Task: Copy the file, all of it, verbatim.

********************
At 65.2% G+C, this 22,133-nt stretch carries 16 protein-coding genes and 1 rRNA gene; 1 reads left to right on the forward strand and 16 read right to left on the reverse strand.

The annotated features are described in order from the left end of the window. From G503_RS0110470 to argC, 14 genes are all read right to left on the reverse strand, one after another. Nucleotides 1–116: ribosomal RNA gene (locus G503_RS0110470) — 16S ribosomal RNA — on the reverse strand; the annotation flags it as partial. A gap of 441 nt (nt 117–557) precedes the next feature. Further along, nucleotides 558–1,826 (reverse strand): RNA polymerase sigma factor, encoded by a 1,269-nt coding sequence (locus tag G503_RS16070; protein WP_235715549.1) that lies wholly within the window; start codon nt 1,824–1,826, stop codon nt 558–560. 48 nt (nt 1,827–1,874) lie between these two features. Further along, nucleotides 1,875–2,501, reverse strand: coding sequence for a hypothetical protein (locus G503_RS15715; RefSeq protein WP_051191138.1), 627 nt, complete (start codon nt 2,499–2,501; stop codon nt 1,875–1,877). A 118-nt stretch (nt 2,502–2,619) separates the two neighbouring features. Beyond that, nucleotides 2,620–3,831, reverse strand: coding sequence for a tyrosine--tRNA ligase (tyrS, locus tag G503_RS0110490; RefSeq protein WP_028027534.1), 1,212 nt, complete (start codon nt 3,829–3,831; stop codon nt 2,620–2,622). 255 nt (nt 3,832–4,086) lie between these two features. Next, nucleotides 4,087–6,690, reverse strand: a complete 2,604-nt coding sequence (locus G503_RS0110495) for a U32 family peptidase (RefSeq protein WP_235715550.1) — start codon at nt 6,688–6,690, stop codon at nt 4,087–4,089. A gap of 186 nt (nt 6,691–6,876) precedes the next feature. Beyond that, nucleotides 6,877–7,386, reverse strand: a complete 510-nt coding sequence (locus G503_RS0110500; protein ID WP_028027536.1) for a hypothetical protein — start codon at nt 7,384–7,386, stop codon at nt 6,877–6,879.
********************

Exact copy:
At 65.2% G+C, this 22,133-nt stretch carries 16 protein-coding genes and 1 rRNA gene; 1 reads left to right on the forward strand and 16 read right to left on the reverse strand.

The annotated features are described in order from the left end of the window. From G503_RS0110470 to argC, 14 genes are all read right to left on the reverse strand, one after another. Nucleotides 1–116: ribosomal RNA gene (locus G503_RS0110470) — 16S ribosomal RNA — on the reverse strand; the annotation flags it as partial. A gap of 441 nt (nt 117–557) precedes the next feature. Further along, nucleotides 558–1,826 (reverse strand): RNA polymerase sigma factor, encoded by a 1,269-nt coding sequence (locus tag G503_RS16070; protein WP_235715549.1) that lies wholly within the window; start codon nt 1,824–1,826, stop codon nt 558–560. 48 nt (nt 1,827–1,874) lie between these two features. Further along, nucleotides 1,875–2,501, reverse strand: coding sequence for a hypothetical protein (locus G503_RS15715; RefSeq protein WP_051191138.1), 627 nt, complete (start codon nt 2,499–2,501; stop codon nt 1,875–1,877). A 118-nt stretch (nt 2,502–2,619) separates the two neighbouring features. Beyond that, nucleotides 2,620–3,831, reverse strand: coding sequence for a tyrosine--tRNA ligase (tyrS, locus tag G503_RS0110490; RefSeq protein WP_028027534.1), 1,212 nt, complete (start codon nt 3,829–3,831; stop codon nt 2,620–2,622). 255 nt (nt 3,832–4,086) lie between these two features. Next, nucleotides 4,087–6,690, reverse strand: a complete 2,604-nt coding sequence (locus G503_RS0110495) for a U32 family peptidase (RefSeq protein WP_235715550.1) — start codon at nt 6,688–6,690, stop codon at nt 4,087–4,089. A gap of 186 nt (nt 6,691–6,876) precedes the next feature. Beyond that, nucleotides 6,877–7,386, reverse strand: a complete 510-nt coding sequence (locus G503_RS0110500; protein ID WP_028027536.1) for a hypothetical protein — start codon at nt 7,384–7,386, stop codon at nt 6,877–6,879.